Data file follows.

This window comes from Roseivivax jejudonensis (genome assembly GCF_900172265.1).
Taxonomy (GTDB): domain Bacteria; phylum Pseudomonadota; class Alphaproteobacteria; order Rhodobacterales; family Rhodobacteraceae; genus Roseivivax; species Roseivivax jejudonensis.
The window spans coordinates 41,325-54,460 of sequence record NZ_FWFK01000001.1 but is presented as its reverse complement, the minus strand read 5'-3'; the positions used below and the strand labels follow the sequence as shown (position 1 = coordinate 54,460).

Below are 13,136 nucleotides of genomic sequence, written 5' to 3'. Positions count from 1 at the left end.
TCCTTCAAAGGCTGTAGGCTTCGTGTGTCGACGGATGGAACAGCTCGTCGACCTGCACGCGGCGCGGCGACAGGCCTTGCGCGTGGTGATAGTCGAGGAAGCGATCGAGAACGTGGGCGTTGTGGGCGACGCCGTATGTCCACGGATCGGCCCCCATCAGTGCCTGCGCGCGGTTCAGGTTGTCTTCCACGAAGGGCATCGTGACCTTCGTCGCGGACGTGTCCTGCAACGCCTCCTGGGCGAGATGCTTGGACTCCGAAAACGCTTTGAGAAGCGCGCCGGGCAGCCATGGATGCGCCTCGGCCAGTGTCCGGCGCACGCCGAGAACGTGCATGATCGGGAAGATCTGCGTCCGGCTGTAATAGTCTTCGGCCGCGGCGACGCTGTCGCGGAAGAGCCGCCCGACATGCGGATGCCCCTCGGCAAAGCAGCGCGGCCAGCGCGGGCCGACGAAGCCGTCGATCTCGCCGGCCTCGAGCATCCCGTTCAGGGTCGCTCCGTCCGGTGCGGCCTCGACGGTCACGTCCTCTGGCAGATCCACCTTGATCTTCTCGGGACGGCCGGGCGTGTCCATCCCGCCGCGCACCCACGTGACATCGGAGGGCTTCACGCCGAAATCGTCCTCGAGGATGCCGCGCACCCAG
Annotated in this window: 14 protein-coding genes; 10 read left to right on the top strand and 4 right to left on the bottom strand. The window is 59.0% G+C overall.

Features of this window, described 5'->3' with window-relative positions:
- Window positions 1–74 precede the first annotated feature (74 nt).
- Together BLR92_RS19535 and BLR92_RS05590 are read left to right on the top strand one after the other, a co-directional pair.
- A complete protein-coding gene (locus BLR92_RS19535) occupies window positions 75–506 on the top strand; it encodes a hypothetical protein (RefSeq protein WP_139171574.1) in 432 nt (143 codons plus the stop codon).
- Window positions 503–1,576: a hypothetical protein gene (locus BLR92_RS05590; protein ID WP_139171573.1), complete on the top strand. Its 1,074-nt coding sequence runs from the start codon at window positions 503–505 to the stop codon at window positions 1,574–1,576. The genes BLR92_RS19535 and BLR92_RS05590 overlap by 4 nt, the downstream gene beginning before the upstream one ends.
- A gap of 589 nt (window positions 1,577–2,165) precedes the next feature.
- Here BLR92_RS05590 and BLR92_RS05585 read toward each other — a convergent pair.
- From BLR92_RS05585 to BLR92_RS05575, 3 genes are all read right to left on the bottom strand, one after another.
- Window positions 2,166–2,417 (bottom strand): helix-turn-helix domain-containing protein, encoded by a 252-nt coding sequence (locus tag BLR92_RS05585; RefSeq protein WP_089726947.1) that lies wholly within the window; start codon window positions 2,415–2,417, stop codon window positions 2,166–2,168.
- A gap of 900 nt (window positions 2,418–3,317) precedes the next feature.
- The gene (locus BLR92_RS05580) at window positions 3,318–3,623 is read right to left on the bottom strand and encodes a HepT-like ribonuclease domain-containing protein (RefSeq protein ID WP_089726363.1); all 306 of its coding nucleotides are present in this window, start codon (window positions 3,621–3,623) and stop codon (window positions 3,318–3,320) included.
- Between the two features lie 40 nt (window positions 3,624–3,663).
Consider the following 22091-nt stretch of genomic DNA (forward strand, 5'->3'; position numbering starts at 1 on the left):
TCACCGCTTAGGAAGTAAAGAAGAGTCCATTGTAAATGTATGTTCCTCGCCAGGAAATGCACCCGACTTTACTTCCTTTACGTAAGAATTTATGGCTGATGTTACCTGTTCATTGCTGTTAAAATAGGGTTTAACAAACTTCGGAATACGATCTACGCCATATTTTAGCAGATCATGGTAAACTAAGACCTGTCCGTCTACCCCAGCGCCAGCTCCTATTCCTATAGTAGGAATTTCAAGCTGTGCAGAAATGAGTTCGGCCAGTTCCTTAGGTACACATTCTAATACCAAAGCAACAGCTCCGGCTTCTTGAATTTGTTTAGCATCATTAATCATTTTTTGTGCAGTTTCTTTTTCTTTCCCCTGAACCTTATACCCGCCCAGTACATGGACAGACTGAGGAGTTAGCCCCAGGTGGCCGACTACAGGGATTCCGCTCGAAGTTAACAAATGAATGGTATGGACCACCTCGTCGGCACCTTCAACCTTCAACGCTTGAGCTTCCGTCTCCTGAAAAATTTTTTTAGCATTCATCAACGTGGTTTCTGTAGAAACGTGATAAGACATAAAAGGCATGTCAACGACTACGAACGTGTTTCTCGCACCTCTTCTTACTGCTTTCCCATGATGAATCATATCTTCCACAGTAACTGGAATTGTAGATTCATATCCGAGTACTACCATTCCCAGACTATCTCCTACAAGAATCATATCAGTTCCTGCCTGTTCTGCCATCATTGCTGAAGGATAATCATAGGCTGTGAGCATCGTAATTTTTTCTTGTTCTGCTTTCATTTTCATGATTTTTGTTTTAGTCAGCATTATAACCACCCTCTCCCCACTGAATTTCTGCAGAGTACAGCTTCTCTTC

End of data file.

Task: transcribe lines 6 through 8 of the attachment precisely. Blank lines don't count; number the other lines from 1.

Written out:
Annotated in this window: 14 protein-coding genes; 10 read left to right on the top strand and 4 right to left on the bottom strand. The window is 59.0% G+C overall.

Features of this window, described 5'->3' with window-relative positions:
- Window positions 1–74 precede the first annotated feature (74 nt).